Normanby Island is one of the Frankland Island group off the coast of Queensland, Australia – opposite the Mulgrave River estuary. Unlike many of the cays and isles of the Great Barrier Reef, Normanby Island has a solid core of weathered metamorphic rock which represents the top of a coastal mountain range that has become submerged and separated from the mainland by a rise in sea level 6,000 years ago.

However, the island is surrounded by thriving populations of living corals visible through the clear azure blue waters. The beaches are mostly composed of coral fragments derived from the reefs with only a small portion of the beaches being soft coral sands. These pieces of coral are the bleached skeletons of the many colourful species that live off-shore.

The photographs in this post show a selection of the many fascinating natural shapes and patterns in the larger pieces of coral that I found on the beach during an all too brief trip out to the island. It was a wonderful experience. The short video clip below shows the waves crashing onto the coral shore – to share with  readers a taste of this tropical island paradise.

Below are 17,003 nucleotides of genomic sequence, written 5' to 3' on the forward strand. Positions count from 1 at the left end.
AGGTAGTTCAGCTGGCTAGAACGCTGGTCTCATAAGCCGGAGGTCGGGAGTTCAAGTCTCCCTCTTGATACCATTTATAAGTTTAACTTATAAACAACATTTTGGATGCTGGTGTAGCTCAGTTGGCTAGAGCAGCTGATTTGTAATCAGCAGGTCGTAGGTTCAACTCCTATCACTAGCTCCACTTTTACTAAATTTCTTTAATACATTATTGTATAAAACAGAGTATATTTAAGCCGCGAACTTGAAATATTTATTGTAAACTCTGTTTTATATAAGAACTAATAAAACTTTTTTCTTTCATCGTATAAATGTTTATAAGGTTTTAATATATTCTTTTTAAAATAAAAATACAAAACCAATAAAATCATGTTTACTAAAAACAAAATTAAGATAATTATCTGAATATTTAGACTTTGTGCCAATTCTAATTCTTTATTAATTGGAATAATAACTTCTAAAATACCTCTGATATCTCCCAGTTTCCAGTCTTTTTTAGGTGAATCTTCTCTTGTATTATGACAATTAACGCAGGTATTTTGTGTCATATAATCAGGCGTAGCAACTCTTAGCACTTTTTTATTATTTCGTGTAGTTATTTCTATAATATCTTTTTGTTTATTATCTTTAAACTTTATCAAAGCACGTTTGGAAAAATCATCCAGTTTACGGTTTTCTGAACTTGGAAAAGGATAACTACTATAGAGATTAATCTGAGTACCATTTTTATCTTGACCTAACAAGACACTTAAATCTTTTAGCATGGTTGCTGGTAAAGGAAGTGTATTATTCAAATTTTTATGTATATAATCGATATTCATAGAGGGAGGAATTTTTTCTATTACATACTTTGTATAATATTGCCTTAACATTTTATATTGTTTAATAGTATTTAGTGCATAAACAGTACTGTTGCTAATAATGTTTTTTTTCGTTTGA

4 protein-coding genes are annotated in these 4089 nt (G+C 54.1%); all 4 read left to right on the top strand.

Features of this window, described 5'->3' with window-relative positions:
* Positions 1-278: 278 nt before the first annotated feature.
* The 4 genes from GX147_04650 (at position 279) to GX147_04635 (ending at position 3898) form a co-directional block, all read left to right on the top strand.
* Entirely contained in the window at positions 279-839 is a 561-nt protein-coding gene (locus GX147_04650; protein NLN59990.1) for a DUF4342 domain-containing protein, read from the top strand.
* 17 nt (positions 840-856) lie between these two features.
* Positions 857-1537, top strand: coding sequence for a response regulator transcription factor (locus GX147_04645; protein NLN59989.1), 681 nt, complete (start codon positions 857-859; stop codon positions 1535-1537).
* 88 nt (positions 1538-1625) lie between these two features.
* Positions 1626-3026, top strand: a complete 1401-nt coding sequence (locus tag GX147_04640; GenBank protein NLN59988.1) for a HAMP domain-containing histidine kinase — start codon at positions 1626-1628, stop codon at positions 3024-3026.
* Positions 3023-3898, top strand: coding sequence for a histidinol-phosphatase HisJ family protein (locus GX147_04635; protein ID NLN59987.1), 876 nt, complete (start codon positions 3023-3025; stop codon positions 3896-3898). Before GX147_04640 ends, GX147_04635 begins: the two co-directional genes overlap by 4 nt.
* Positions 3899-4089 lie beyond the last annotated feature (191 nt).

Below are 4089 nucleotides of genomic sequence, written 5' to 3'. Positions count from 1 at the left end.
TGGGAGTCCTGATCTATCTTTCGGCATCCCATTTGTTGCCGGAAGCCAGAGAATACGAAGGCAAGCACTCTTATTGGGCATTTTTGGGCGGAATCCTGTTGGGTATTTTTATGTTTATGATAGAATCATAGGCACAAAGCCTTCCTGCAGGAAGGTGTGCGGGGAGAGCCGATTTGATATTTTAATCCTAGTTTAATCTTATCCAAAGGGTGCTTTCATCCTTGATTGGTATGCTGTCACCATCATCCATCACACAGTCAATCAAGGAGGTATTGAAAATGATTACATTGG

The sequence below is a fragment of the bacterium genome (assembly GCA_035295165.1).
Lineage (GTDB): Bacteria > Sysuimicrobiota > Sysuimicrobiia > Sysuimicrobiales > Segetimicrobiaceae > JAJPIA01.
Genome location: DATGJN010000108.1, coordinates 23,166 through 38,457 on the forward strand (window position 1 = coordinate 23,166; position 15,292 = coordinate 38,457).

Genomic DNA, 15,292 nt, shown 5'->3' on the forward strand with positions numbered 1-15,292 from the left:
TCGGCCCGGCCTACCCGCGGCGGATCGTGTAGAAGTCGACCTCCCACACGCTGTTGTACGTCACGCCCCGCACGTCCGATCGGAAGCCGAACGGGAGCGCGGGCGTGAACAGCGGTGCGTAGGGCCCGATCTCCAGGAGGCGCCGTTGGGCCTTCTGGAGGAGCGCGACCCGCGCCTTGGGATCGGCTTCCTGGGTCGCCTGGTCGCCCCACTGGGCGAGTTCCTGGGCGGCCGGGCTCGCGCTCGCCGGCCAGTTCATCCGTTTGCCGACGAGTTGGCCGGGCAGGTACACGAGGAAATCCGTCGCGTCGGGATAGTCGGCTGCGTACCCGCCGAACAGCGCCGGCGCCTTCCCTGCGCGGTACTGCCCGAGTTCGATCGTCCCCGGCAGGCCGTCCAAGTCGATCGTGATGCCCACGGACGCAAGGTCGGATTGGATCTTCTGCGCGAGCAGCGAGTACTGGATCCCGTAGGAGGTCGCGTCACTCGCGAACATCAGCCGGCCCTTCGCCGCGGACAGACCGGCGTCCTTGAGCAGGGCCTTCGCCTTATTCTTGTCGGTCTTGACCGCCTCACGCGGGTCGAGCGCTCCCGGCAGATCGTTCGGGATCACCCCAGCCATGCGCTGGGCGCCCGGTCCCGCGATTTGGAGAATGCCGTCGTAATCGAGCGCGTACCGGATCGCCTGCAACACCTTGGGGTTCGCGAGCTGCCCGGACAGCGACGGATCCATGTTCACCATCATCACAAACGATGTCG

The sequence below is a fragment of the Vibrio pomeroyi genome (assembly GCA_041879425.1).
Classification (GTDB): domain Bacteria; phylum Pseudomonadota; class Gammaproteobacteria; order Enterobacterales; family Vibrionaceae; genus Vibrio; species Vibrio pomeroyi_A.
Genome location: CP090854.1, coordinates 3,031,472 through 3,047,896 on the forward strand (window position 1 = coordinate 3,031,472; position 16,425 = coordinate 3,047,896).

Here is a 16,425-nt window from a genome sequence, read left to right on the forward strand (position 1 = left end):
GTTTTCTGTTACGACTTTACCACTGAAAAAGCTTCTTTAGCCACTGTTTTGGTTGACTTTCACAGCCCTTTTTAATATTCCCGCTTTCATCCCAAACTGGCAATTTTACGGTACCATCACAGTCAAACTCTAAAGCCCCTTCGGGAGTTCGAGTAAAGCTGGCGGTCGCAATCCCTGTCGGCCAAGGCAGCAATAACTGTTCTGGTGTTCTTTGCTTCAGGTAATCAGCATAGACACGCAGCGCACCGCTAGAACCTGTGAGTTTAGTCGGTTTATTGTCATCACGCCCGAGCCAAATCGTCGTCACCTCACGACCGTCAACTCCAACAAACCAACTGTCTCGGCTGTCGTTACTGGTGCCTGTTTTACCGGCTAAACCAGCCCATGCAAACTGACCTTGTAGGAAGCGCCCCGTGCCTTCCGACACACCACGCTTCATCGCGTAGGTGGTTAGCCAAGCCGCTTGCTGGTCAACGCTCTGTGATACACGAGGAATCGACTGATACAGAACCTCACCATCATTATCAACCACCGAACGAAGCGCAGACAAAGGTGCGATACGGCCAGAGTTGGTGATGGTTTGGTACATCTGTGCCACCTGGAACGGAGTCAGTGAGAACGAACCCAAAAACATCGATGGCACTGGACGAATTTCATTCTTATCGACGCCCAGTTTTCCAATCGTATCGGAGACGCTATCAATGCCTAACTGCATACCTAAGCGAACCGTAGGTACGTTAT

COPYRIGHT JESSICA WINDER 2012

All Rights Reserved 

11 Replies to “Normanby Island Coral Shore 1”

  1. I’ve never met one in real life – and I’m sure I’d be pleased (and awe inspired) to find myself there. I think the slight drawing back is because the shapes remind me of brains,guts and maggots.

  2. The beauty (or otherwise) is in the eye of the beholder, I guess. There is a variety actually called Brain Coral. I have a picture of a live one at http://photosalmagundi.wordpress.com/2012/05/04/art-in-nature-4/
    I found the coral skeletons on Normanby beach particularly interesting because they help me to understand what I am seeing when I look at coral fossils in limestone – I find a lot of fossil coral on the Gower Peninsula.
    The only thing that I found a downside to a beach of coral pieces is that they are impossible to walk on – very sharp pieces get in your sandals all the time and it’s easy to cut yourself.

  3. Very very cool Jessica. Loved listening to the waves come in. Each beach has its different sound. I would find such a place absolutely fascinating. Can you tell me anything more about number 7?

  4. Glad you liked the post. It was a wonderful experience being on Normanby Island last year. Photo number 7 is Fungia coral – presumably because the structure is reminiscent of the underside of a mushroom or toadstool. If you Google “Fungia Coral” you can find lots of images of the living animal and see how brightly coloured it can be.

  5. Jessica, I’m blown away by the awesome beauty of these creatures while they’re among the living. Who knew? Certainly not me! Thanks so much for adding that suggestion.

  6. Thanks, Dustytoes. I enjoyed my brief visit to the island so much that I actually went back a second time – but there was still not enough time to explore as fully as I would have liked.

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